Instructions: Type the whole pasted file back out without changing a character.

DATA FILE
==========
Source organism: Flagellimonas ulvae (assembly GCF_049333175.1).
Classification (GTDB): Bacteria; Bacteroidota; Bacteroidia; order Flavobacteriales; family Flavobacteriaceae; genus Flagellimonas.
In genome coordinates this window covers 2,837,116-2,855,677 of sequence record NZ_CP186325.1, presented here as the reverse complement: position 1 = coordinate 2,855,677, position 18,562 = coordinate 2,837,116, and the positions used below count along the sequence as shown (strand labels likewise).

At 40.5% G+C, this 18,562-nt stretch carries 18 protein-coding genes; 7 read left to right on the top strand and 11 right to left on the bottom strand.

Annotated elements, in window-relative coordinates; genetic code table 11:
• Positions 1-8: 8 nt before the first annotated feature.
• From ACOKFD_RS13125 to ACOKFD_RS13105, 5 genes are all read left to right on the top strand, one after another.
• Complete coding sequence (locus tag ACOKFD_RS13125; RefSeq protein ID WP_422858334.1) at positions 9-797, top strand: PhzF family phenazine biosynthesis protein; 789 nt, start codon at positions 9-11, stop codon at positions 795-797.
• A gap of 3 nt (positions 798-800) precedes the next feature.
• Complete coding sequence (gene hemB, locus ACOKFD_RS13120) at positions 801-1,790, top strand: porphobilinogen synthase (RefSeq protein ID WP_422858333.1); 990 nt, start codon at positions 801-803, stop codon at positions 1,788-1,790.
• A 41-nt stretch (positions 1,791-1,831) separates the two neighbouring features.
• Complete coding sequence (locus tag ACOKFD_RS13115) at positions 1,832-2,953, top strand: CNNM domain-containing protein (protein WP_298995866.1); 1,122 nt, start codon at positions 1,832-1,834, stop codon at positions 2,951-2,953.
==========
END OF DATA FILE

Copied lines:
Source organism: Flagellimonas ulvae (assembly GCF_049333175.1).
Classification (GTDB): Bacteria; Bacteroidota; Bacteroidia; order Flavobacteriales; family Flavobacteriaceae; genus Flagellimonas.
In genome coordinates this window covers 2,837,116-2,855,677 of sequence record NZ_CP186325.1, presented here as the reverse complement: position 1 = coordinate 2,855,677, position 18,562 = coordinate 2,837,116, and the positions used below count along the sequence as shown (strand labels likewise).

At 40.5% G+C, this 18,562-nt stretch carries 18 protein-coding genes; 7 read left to right on the top strand and 11 right to left on the bottom strand.

Annotated elements, in window-relative coordinates; genetic code table 11:
• Positions 1-8: 8 nt before the first annotated feature.
• From ACOKFD_RS13125 to ACOKFD_RS13105, 5 genes are all read left to right on the top strand, one after another.
• Complete coding sequence (locus tag ACOKFD_RS13125; RefSeq protein ID WP_422858334.1) at positions 9-797, top strand: PhzF family phenazine biosynthesis protein; 789 nt, start codon at positions 9-11, stop codon at positions 795-797.
• A gap of 3 nt (positions 798-800) precedes the next feature.
• Complete coding sequence (gene hemB, locus ACOKFD_RS13120) at positions 801-1,790, top strand: porphobilinogen synthase (RefSeq protein ID WP_422858333.1); 990 nt, start codon at positions 801-803, stop codon at positions 1,788-1,790.
• A 41-nt stretch (positions 1,791-1,831) separates the two neighbouring features.
• Complete coding sequence (locus tag ACOKFD_RS13115) at positions 1,832-2,953, top strand: CNNM domain-containing protein (protein WP_298995866.1); 1,122 nt, start codon at positions 1,832-1,834, stop codon at positions 2,951-2,953.